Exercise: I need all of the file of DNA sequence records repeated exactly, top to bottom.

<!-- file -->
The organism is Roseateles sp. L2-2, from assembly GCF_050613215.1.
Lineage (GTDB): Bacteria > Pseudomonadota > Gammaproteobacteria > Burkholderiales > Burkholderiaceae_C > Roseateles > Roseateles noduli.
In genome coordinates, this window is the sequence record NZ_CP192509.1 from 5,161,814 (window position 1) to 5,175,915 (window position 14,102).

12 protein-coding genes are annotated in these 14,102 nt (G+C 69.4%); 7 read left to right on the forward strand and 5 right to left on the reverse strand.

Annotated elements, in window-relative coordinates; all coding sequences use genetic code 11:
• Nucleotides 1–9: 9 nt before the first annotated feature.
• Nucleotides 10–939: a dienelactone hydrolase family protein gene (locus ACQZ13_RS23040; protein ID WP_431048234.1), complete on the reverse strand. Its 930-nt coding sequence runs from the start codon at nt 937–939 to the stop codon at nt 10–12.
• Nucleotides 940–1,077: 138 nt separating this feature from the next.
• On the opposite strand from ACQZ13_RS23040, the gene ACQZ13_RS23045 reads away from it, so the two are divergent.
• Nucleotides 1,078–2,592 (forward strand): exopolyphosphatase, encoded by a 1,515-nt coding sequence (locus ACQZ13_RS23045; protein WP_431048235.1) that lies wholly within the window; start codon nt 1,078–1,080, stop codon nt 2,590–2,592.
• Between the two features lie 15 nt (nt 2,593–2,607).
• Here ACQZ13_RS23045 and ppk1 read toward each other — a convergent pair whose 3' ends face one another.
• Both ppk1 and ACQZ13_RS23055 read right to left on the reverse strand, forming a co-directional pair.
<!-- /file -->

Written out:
The organism is Roseateles sp. L2-2, from assembly GCF_050613215.1.
Lineage (GTDB): Bacteria > Pseudomonadota > Gammaproteobacteria > Burkholderiales > Burkholderiaceae_C > Roseateles > Roseateles noduli.
In genome coordinates, this window is the sequence record NZ_CP192509.1 from 5,161,814 (window position 1) to 5,175,915 (window position 14,102).

12 protein-coding genes are annotated in these 14,102 nt (G+C 69.4%); 7 read left to right on the forward strand and 5 right to left on the reverse strand.

Annotated elements, in window-relative coordinates; all coding sequences use genetic code 11:
• Nucleotides 1–9: 9 nt before the first annotated feature.
• Nucleotides 10–939: a dienelactone hydrolase family protein gene (locus ACQZ13_RS23040; protein ID WP_431048234.1), complete on the reverse strand. Its 930-nt coding sequence runs from the start codon at nt 937–939 to the stop codon at nt 10–12.
• Nucleotides 940–1,077: 138 nt separating this feature from the next.
• On the opposite strand from ACQZ13_RS23040, the gene ACQZ13_RS23045 reads away from it, so the two are divergent.
• Nucleotides 1,078–2,592 (forward strand): exopolyphosphatase, encoded by a 1,515-nt coding sequence (locus ACQZ13_RS23045; protein WP_431048235.1) that lies wholly within the window; start codon nt 1,078–1,080, stop codon nt 2,590–2,592.
• Between the two features lie 15 nt (nt 2,593–2,607).
• Here ACQZ13_RS23045 and ppk1 read toward each other — a convergent pair whose 3' ends face one another.
• Both ppk1 and ACQZ13_RS23055 read right to left on the reverse strand, forming a co-directional pair.